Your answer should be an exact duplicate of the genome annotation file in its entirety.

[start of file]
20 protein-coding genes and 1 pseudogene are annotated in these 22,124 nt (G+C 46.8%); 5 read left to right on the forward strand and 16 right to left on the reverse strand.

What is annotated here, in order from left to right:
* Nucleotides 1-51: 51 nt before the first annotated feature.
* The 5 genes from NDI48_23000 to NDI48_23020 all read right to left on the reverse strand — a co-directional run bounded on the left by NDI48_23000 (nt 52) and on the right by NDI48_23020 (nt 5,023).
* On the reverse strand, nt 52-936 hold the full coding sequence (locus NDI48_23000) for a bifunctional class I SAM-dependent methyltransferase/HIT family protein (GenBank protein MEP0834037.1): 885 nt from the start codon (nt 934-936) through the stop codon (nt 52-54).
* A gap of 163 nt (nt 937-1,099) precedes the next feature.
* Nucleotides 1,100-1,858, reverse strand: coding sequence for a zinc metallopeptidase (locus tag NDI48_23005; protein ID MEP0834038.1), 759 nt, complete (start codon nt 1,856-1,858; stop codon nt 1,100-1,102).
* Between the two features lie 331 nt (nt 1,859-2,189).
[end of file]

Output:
20 protein-coding genes and 1 pseudogene are annotated in these 22,124 nt (G+C 46.8%); 5 read left to right on the forward strand and 16 right to left on the reverse strand.

What is annotated here, in order from left to right:
* Nucleotides 1-51: 51 nt before the first annotated feature.
* The 5 genes from NDI48_23000 to NDI48_23020 all read right to left on the reverse strand — a co-directional run bounded on the left by NDI48_23000 (nt 52) and on the right by NDI48_23020 (nt 5,023).
* On the reverse strand, nt 52-936 hold the full coding sequence (locus NDI48_23000) for a bifunctional class I SAM-dependent methyltransferase/HIT family protein (GenBank protein MEP0834037.1): 885 nt from the start codon (nt 934-936) through the stop codon (nt 52-54).
* A gap of 163 nt (nt 937-1,099) precedes the next feature.
* Nucleotides 1,100-1,858, reverse strand: coding sequence for a zinc metallopeptidase (locus tag NDI48_23005; protein ID MEP0834038.1), 759 nt, complete (start codon nt 1,856-1,858; stop codon nt 1,100-1,102).
* Between the two features lie 331 nt (nt 1,859-2,189).